Pena Accepts Port Award, Stresses Highway System Legislation
Accepting the inaugural "Port Person of the Year" award, Secretary of Transportation Federico Pena emphasized the administration's strong commitment to America's ports — to intermodalism and the role of ports in the National Transportation System.
Mr. Pena said the first major step toward the development of the National Transportation system, launched last December, is passage of the National Highway System (NHS) Legislation before Congress.
He urged all members of the port constituency to support efforts to pass the NHS, pointing out that in addition to targeting the most economically strategic 159,000 miles of the nation's roads and highways, the plan also includes landslide connections to 104 of the nation's ports.
"This administration's commitment to ports f i t s seamlessly — you might even s ay intermodally — with the drive to open markets all over the world, to strengthen America's economy, to create good jobs, and to build on our country's role as the world's greatest trading power," Mr. Pena said.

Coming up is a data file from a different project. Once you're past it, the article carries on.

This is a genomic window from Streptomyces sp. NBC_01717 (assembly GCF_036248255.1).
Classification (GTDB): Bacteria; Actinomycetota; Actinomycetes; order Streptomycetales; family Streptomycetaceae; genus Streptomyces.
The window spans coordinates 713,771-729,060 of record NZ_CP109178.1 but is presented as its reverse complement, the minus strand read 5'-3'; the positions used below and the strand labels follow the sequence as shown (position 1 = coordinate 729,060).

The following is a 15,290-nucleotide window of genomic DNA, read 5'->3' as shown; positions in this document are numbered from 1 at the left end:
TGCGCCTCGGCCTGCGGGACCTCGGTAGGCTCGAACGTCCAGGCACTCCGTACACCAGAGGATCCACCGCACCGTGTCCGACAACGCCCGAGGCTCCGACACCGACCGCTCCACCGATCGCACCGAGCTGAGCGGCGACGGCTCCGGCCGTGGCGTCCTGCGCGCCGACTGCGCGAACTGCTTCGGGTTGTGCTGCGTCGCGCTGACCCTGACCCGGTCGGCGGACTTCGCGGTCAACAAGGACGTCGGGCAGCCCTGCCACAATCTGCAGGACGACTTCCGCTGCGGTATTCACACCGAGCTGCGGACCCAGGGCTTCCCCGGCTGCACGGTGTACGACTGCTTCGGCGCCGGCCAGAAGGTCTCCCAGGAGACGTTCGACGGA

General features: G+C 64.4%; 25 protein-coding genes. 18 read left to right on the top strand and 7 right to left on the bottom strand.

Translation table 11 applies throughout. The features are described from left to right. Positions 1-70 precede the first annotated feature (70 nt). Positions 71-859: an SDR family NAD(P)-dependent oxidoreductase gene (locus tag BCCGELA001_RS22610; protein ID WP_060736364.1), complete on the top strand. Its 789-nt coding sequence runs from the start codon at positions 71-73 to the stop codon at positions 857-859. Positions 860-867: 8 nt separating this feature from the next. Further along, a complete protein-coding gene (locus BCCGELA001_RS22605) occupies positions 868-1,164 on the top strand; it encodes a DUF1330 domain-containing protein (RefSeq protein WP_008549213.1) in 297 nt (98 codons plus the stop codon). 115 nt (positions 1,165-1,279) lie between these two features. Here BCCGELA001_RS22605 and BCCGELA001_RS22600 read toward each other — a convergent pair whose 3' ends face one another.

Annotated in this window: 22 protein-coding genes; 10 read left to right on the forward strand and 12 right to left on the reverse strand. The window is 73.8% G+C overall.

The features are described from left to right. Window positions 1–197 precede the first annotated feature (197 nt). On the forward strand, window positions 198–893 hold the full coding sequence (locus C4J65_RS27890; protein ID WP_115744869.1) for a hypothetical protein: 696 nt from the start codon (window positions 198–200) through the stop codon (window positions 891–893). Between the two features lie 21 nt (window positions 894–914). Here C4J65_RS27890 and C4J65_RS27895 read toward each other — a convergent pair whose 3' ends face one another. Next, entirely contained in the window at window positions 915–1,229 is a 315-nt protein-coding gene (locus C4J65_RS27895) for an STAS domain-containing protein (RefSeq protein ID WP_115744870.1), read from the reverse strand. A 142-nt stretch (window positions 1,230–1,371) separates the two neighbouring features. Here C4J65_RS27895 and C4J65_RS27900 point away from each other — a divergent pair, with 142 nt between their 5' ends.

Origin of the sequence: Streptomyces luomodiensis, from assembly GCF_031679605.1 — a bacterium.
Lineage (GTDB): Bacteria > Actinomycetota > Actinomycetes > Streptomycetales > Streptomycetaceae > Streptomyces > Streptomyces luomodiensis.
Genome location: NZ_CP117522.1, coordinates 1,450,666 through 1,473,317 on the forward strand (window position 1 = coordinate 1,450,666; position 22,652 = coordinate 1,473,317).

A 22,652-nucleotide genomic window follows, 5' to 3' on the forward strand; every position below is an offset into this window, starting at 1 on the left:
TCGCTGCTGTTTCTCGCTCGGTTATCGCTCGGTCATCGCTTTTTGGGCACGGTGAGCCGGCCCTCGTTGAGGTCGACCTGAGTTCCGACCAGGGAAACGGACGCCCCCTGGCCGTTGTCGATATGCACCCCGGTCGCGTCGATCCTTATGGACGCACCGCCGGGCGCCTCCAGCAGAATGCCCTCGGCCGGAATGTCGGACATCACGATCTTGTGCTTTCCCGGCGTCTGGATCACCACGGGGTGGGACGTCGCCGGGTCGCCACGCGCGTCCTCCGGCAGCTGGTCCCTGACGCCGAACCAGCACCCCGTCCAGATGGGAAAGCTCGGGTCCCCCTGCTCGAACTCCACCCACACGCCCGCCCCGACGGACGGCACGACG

The secretary was honored by the American Association of Port Authorities (AAPA) at its annual convention luncheon for his efforts 01 issues critical to the public port community. "Our commitment to ports goes far beyonc funding current projects — or even the NHJ landslide connections," he said. "The Nationa Transportation system is a long-term strategii project, a truly integrated, truly national systen ... t h a t we are now working to define with cities states and private industries across America... ii will go far beyond highways to embrace rail anc transit systems, pipelines, waterways, airports seaports and all of the intermodal connection; between them." He told the audience that "as pioneers ir intermodalism, port officials can bring to the evolving National Transportation System a more fully developed sense of what NTS can reallj achieve — not only by fostering intermodalism but by opening our eyes to wide issues and options in all of America's future transportation decisions." The real significance of the process, he said, "is the way it will enable us to take the next step — toward flexible, fully integrated transportation planning and investment."